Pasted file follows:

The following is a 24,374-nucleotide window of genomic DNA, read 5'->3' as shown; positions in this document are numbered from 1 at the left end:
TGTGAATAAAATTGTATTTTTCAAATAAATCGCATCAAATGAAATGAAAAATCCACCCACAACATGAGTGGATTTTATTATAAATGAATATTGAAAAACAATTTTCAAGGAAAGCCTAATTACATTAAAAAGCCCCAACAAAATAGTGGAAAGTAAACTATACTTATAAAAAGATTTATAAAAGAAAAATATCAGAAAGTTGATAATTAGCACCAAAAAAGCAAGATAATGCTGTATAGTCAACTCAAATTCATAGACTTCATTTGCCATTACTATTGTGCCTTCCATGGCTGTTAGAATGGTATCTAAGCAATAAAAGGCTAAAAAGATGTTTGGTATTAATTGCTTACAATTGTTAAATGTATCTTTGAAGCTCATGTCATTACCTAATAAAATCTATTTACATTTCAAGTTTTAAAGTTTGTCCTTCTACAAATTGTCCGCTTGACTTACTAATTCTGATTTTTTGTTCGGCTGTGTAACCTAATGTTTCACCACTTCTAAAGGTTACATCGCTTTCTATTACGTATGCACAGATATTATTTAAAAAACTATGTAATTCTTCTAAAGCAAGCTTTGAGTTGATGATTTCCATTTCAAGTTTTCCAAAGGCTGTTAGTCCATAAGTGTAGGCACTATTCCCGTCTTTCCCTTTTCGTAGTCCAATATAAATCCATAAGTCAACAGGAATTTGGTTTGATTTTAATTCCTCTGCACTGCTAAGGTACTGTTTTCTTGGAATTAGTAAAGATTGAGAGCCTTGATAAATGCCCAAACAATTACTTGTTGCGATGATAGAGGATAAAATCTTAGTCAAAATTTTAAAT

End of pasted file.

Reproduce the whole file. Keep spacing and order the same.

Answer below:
The following is a 24,374-nucleotide window of genomic DNA, read 5'->3' as shown; positions in this document are numbered from 1 at the left end:
TGTGAATAAAATTGTATTTTTCAAATAAATCGCATCAAATGAAATGAAAAATCCACCCACAACATGAGTGGATTTTATTATAAATGAATATTGAAAAACAATTTTCAAGGAAAGCCTAATTACATTAAAAAGCCCCAACAAAATAGTGGAAAGTAAACTATACTTATAAAAAGATTTATAAAAGAAAAATATCAGAAAGTTGATAATTAGCACCAAAAAAGCAAGATAATGCTGTATAGTCAACTCAAATTCATAGACTTCATTTGCCATTACTATTGTGCCTTCCATGGCTGTTAGAATGGTATCTAAGCAATAAAAGGCTAAAAAGATGTTTGGTATTAATTGCTTACAATTGTTAAATGTATCTTTGAAGCTCATGTCATTACCTAATAAAATCTATTTACATTTCAAGTTTTAAAGTTTGTCCTTCTACAAATTGTCCGCTTGACTTACTAATTCTGATTTTTTGTTCGGCTGTGTAACCTAATGTTTCACCACTTCTAAAGGTTACATCGCTTTCTATTACGTATGCACAGATATTATTTAAAAAACTATGTAATTCTTCTAAAGCAAGCTTTGAGTTGATGATTTCCATTTCAAGTTTTCCAAAGGCTGTTAGTCCATAAGTGTAGGCACTATTCCCGTCTTTCCCTTTTCGTAGTCCAATATAAATCCATAAGTCAACAGGAATTTGGTTTGATTTTAATTCCTCTGCACTGCTAAGGTACTGTTTTCTTGGAATTAGTAAAGATTGAGAGCCTTGATAAATGCCCAAACAATTACTTGTTGCGATGATAGAGGATAAAATCTTAGTCAAAATTTTAAAT